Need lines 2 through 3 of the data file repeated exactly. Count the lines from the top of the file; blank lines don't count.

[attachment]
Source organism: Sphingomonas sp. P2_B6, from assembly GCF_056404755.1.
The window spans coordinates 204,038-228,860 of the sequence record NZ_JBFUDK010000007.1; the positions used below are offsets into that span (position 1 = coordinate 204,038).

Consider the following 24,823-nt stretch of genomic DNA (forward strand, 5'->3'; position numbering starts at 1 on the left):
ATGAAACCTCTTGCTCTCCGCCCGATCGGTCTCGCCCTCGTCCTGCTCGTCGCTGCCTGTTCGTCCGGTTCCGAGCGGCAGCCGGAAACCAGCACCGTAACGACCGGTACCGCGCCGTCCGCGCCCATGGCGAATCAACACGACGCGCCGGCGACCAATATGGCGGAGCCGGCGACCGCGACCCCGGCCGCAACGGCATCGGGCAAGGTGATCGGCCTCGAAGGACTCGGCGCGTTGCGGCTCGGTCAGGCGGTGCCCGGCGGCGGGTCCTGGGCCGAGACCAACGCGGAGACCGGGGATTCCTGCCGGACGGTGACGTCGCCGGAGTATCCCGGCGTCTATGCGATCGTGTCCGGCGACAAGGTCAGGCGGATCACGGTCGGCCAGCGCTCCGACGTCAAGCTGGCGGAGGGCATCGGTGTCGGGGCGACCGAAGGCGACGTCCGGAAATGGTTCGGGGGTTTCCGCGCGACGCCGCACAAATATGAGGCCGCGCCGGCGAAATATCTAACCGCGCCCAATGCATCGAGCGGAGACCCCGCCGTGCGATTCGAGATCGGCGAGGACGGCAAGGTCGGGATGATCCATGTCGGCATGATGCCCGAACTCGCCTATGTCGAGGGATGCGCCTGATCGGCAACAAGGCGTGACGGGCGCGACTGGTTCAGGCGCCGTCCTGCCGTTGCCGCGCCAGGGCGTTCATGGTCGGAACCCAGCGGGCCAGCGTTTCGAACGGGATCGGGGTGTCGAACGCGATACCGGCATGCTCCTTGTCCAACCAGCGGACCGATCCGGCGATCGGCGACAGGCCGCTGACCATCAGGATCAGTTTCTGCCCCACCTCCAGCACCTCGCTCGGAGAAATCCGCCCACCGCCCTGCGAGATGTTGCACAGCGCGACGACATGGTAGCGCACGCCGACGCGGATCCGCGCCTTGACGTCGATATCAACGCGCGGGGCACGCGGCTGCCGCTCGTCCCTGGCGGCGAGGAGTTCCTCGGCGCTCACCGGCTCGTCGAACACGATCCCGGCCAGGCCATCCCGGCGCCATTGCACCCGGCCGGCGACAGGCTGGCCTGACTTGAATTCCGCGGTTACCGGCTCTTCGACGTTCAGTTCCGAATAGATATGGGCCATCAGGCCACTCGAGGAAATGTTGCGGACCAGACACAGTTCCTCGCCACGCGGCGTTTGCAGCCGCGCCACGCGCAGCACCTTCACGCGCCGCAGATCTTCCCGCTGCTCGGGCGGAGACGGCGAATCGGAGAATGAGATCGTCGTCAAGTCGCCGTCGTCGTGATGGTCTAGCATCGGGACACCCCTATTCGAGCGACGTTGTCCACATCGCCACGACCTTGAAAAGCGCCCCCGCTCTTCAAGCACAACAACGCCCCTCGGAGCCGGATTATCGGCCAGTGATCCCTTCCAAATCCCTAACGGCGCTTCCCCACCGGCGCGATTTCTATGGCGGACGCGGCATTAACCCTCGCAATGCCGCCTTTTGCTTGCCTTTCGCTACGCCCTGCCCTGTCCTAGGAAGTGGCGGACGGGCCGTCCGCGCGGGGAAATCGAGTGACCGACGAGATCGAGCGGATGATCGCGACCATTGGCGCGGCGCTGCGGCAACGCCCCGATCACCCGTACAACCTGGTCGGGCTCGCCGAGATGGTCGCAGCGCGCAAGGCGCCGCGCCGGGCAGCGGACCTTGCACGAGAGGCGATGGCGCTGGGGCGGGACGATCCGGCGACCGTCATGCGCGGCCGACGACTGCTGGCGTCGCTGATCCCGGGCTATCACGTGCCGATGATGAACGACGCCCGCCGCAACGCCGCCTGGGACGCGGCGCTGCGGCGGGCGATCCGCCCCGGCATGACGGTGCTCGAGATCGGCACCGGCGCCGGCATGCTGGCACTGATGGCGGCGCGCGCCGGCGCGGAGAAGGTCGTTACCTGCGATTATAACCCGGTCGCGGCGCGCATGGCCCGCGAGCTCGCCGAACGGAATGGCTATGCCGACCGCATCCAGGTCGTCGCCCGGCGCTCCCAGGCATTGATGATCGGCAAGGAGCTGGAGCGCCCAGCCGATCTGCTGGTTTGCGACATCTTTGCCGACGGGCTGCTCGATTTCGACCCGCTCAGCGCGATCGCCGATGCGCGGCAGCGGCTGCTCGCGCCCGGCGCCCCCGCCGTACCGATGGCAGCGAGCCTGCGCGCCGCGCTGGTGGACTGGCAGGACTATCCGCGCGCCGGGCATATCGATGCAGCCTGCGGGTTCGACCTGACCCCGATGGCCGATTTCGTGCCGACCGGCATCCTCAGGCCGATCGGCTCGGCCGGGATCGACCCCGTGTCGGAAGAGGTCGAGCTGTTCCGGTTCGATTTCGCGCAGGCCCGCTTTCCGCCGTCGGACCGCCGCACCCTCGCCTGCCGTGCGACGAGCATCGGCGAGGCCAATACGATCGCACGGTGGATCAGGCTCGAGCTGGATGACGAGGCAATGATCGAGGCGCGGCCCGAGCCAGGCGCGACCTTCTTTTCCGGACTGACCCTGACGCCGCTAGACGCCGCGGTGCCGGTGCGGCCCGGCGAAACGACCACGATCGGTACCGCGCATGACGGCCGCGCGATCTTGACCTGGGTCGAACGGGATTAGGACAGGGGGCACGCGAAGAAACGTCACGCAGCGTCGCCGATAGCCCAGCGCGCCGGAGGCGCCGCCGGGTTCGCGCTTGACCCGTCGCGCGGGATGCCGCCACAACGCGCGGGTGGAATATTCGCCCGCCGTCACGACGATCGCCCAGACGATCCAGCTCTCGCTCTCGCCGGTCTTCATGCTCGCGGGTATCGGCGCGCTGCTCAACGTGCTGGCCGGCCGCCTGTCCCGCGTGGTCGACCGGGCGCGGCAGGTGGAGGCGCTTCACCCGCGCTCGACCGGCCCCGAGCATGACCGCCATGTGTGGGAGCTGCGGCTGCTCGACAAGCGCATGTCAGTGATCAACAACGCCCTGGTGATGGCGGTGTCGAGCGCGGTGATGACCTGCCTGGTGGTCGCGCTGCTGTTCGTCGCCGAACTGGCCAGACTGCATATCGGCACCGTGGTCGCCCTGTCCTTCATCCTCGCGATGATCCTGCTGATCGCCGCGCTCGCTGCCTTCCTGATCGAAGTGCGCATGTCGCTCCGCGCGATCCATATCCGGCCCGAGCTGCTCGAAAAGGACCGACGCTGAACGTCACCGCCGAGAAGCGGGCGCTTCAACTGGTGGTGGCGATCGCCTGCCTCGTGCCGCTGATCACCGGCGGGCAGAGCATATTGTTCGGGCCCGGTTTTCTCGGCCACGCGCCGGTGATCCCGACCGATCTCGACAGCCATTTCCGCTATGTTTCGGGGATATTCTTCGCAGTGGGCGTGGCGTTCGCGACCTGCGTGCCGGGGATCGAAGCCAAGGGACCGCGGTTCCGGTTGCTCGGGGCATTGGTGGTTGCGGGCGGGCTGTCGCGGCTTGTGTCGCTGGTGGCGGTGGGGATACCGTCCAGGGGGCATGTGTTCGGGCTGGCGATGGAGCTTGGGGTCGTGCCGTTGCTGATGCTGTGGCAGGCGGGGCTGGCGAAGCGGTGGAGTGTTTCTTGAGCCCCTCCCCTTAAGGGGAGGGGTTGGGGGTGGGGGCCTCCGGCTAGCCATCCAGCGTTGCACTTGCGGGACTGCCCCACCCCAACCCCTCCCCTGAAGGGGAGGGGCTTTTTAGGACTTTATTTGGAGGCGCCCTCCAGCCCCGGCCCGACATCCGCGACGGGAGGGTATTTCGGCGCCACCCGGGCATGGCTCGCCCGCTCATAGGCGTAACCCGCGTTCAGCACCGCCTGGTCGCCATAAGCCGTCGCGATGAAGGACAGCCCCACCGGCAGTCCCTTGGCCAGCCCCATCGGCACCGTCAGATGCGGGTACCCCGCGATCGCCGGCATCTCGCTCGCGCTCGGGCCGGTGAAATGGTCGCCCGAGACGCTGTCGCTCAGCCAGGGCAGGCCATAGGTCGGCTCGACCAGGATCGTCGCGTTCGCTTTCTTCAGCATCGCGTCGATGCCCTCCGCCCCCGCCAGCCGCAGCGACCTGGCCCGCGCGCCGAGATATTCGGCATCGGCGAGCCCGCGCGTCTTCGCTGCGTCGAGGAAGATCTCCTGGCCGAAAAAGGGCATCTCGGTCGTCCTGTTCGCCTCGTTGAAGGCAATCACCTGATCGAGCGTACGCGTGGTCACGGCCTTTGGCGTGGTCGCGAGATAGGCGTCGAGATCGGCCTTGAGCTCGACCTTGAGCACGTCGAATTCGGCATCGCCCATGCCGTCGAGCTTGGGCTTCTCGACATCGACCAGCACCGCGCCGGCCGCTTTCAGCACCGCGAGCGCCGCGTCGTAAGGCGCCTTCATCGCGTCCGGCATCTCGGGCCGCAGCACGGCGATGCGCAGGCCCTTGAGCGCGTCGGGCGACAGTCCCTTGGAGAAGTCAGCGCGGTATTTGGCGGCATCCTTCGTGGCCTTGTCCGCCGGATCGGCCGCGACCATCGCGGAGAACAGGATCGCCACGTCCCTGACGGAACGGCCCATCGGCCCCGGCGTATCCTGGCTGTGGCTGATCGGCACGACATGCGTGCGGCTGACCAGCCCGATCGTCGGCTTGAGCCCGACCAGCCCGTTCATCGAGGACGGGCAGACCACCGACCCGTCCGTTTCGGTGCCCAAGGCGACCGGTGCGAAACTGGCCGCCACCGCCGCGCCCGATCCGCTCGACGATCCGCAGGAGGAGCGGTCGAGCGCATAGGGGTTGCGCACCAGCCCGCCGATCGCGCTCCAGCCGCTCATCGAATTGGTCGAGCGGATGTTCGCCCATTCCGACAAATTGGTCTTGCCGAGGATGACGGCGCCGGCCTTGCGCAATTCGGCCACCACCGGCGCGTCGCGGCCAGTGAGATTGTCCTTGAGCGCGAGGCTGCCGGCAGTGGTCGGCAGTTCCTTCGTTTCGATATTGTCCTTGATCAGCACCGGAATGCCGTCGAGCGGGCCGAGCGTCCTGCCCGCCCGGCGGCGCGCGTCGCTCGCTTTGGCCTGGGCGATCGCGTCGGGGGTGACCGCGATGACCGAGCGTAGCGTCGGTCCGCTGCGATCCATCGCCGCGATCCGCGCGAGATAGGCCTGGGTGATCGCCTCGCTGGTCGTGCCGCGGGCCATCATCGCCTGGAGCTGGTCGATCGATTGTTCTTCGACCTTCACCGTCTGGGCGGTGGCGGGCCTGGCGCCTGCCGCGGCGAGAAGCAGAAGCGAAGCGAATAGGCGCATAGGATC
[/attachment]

The window spans coordinates 204,038-228,860 of the sequence record NZ_JBFUDK010000007.1; the positions used below are offsets into that span (position 1 = coordinate 204,038).

Consider the following 24,823-nt stretch of genomic DNA (forward strand, 5'->3'; position numbering starts at 1 on the left):